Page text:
Even in low-volume VA centers, mitral valve repair outcomes best replacement.
A large multi-center study presented at the 96th American Association for Thoracic Surgery Annual Meeting followed trends in mitral valve (MV) surgeries in the Veterans Administration Health System from 2001-2013 and provided further evidence to support the use of mitral valve repair over mitral valve replacement in patients with degenerative MV disease.
"MVRepair has a greater short-term protective effect against mortality than MVReplace has in patients with primary degenerative MR," write the authors. "Despite this survival advantage, the rate of MVRepair is low at some centers; therefore, there is clearly an opportunity for quality improvement."
Beyond a survival advantage, mitral valve repair was also found to result in fewer complications and shorter hospital stays.
Is that success dependent on volume? Not necessarily.
"Other studies have suggested that MV surgery volume is a significant predictor of greater MV repair use and better mitral surgery outcomes," says the AATS press release. "In fact, some reports have specified that 40 MV repairs per year should be the minimum number performed annually to maintain a high level of care."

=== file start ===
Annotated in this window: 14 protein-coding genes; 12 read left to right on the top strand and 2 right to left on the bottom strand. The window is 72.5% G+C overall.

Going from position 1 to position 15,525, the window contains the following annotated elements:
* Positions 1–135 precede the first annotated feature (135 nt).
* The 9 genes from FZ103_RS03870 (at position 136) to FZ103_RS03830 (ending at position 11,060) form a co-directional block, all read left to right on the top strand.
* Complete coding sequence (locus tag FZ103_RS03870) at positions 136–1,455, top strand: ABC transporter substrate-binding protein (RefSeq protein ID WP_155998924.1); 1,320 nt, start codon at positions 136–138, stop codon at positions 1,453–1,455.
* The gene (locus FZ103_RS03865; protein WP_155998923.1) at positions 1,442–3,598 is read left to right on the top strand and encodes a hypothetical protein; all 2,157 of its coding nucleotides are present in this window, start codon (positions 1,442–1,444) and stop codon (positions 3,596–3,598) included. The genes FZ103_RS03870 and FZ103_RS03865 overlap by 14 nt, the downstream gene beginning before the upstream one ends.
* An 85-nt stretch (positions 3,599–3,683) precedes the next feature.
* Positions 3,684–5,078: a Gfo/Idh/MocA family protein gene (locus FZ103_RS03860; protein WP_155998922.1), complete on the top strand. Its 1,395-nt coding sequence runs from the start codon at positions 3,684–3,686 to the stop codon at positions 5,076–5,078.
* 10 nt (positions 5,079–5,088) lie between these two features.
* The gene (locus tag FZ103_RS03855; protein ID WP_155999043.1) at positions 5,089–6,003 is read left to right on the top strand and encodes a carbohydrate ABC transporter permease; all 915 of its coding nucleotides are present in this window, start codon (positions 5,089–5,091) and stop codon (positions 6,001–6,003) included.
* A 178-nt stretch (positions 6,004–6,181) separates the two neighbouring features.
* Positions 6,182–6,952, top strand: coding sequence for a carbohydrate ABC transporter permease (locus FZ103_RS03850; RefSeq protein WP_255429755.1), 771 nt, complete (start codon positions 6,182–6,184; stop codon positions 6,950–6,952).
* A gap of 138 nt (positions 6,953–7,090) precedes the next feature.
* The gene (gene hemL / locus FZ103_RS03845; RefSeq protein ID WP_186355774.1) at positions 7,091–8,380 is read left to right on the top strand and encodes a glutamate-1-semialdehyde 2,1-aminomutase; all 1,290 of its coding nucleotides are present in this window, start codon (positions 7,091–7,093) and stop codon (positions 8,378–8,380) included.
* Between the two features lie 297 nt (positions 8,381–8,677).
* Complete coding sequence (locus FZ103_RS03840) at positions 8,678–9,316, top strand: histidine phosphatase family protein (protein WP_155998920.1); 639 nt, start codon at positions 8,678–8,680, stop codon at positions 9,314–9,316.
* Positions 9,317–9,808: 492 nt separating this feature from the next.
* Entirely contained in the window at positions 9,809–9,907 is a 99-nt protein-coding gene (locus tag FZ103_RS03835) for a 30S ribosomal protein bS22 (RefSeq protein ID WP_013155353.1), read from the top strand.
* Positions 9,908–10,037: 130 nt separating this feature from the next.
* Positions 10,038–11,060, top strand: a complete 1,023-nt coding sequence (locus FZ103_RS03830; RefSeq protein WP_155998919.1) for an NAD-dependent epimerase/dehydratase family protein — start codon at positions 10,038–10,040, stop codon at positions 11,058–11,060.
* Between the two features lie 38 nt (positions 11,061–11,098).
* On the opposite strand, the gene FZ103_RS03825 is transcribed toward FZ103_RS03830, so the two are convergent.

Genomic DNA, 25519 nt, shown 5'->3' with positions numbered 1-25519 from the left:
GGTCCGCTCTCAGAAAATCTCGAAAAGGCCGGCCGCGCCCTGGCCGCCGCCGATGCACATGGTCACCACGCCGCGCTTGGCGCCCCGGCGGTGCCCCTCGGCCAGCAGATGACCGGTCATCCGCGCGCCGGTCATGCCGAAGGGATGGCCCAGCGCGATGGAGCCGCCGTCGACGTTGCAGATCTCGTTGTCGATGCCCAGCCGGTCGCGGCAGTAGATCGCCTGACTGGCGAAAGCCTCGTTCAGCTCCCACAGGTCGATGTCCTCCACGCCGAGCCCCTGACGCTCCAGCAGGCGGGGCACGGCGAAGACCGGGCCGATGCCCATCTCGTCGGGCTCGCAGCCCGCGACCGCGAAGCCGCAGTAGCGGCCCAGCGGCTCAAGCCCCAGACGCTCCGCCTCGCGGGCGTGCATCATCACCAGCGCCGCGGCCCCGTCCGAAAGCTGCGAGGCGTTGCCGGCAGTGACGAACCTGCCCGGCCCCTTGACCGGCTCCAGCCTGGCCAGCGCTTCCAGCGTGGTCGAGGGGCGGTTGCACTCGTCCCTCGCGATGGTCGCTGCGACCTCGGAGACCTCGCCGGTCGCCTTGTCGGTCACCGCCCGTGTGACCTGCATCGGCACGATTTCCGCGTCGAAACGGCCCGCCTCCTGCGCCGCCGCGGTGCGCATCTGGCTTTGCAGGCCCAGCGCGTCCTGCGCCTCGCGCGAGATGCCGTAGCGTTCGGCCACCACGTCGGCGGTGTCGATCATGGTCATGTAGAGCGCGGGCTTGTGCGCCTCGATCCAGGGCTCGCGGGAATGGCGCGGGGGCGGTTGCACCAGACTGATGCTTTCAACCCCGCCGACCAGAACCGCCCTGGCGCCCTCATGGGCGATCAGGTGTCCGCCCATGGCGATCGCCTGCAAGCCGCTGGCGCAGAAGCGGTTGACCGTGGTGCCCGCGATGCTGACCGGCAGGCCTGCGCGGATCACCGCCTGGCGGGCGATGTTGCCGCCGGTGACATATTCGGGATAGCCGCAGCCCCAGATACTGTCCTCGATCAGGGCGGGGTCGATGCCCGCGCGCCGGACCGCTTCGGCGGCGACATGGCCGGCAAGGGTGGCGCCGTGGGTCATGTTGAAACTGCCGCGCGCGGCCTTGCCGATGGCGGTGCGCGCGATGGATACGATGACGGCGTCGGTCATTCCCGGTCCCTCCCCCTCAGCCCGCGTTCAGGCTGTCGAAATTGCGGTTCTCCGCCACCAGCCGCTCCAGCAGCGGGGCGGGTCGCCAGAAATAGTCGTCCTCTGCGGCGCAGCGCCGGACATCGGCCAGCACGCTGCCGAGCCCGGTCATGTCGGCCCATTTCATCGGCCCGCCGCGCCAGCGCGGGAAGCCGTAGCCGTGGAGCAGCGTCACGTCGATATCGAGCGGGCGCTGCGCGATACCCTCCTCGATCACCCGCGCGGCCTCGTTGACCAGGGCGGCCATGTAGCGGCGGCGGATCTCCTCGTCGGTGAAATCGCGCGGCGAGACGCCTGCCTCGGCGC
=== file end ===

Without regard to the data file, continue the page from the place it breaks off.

But in the VA study, annual MV procedural volume varied widely: from 0 to 29, with a median of only 7---well below the 40 case benchmark.
Lower volumes had little effect on both rates of MV repair and outcomes. "Center volume explained only 19 percent of the total variation in facility-level MVRepair rates after adjustment for case mix," write the authors.
But is the VA different? Maybe.
"The shared-faculty model and educational collaboration that exists between some VAs and their academic affiliates may help mitigate these hospitals' low-volume status, which would explain their good MV outcomes," says lead author Faisal G. Bakaeen, MD.
All VA cardiac programs are affiliated with academic centers, according to Dr. Bakaeen.
"Nevertheless, he suggests that determining why MV repair rates are very low in some VA hospitals presents an opportunity for quality improvement," says the press release.
In the VA and beyond, "current clinical practice remains suboptimal for many patients."
A 2010 review published in the European Heart Journal explores the need for a "best practice revolution" for the care of degenerative mitral valves.
"Despite surgical progress seen in increasing repair rates, lower mortality rates, and less invasive approaches, far too many patients continue to be subjected to unnecessary valve replacement procedures," write the authors.
Are there obstacles to mitral valve repair procedures in your organization? Leave a comment!